Serial mania has propelled podcasts into the cultural mainstream

    How podcasts became mainstream

    People have consumed gripping armchair investigation Serial with a relish typically reserved for box-set binges
    Jesus Christ has become an unlikely pin-up for hipster marketing companies

    Jesus Christ has become an unlikely pin-up

    Kevin Lee Light, aka "Jesus", is the newest client of creative agency Mother while rival agency Anomaly has launched Sexy Jesus, depicting the Messiah in a series of Athena-style poses
    Rosetta space mission voted most important scientific breakthrough of 2014

    A memorable year for science – if not for mice

    The most important scientific breakthroughs of 2014
    Christmas cocktails to make you merry: From eggnog to Brown Betty and Rum Bumpo

    Christmas cocktails to make you merry

    Mulled wine is an essential seasonal treat. But now drinkers are rediscovering other traditional festive tipples. Angela Clutton raises a glass to Christmas cocktails
    5 best activity trackers

    Fitness technology: 5 best activity trackers

    Up the ante in your regimen and change the habits of a lifetime with this wearable tech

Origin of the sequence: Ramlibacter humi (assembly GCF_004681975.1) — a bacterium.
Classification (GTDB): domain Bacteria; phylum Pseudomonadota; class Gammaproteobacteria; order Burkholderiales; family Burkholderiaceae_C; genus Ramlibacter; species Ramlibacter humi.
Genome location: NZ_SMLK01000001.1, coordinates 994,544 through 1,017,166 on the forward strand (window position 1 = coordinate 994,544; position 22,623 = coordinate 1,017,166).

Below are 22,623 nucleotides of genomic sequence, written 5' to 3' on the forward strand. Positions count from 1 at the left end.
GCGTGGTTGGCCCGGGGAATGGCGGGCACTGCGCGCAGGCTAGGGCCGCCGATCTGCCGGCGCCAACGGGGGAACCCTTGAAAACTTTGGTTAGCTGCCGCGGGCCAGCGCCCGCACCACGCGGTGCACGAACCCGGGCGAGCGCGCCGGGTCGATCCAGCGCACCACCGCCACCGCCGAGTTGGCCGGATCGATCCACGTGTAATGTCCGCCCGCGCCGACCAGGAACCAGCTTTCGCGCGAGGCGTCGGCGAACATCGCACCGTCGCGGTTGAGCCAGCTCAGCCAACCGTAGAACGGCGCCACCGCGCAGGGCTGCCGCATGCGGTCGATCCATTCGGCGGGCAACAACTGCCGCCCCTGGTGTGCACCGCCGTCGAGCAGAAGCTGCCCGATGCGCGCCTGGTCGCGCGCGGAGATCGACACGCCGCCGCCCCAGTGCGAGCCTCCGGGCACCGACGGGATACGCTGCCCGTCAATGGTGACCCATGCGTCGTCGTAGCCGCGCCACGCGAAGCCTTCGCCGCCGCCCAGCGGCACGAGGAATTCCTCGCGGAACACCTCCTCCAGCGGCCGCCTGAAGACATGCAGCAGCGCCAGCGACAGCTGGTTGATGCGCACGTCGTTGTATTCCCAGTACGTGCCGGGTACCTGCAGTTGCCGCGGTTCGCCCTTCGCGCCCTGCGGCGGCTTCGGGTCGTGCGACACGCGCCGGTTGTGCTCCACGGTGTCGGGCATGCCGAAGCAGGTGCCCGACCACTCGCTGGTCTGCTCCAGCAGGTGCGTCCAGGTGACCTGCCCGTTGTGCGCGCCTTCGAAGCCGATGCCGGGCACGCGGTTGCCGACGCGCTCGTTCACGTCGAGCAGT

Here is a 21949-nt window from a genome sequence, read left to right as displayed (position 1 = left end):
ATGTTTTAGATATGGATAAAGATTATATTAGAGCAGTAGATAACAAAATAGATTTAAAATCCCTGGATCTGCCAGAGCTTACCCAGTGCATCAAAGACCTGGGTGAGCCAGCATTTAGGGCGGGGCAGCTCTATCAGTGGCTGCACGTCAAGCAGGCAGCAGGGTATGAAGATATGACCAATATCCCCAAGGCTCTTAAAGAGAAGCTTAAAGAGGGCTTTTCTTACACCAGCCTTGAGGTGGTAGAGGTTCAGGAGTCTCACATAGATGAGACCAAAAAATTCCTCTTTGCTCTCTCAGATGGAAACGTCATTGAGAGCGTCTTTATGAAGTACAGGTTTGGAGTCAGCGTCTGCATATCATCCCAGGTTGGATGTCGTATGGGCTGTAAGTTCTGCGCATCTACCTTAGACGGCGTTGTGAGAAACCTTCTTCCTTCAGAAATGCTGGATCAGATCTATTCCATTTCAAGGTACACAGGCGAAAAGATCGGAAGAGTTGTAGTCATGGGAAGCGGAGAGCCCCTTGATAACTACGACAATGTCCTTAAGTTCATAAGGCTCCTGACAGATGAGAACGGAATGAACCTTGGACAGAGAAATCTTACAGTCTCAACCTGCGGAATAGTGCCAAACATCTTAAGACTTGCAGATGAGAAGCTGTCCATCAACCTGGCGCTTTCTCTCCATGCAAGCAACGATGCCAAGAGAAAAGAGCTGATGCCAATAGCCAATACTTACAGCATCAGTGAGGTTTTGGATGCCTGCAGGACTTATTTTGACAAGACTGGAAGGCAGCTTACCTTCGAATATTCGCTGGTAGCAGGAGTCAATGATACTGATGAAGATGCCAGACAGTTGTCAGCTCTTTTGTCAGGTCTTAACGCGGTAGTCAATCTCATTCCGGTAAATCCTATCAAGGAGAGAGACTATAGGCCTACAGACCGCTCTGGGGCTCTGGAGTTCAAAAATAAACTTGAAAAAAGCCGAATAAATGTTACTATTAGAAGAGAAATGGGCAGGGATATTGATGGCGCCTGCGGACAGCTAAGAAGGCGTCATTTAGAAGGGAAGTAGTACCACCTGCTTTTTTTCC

Paul Scholes column: It's a little-known fact, but I have played one of the seven dwarves

    Paul Scholes column

    It's a little-known fact, but I have played one of the seven dwarves
    Fifa's travelling circus once again steals limelight from real stars

    Fifa's travelling circus once again steals limelight from real stars

    Club World Cup kicked into the long grass by the continued farce surrounding Blatter, Garcia, Russia and Qatar
    Frank Warren column: 2014 – boxing is back and winning new fans

    Frank Warren: Boxing is back and winning new fans

    2014 proves it's now one of sport's biggest hitters again
    Jeb Bush vs Hillary Clinton: The power dynamics of the two first families

    Jeb Bush vs Hillary Clinton

    Karen Tumulty explores the power dynamics of the two first families
    Stockholm is rivalling Silicon Valley with a hotbed of technology start-ups

    Stockholm is rivalling Silicon Valley

    The Swedish capital is home to two of the most popular video games in the world, as well as thousands of technology start-ups worth hundreds of millions of pounds – and it's all happened since 2009
    Did Japanese workers really get their symbols mixed up and display Santa on a crucifix?

    Crucified Santa: Urban myth refuses to die

    The story goes that Japanese store workers created a life-size effigy of a smiling "Father Kurisumasu" attached to a facsimile of Our Lord's final instrument of torture
    Jennifer Saunders and Kate Moss join David Walliams on set for TV adaptation of The Boy in the Dress

    The Boy in the Dress: On set with the stars

    Walliams' story about a boy who goes to school in a dress will be shown this Christmas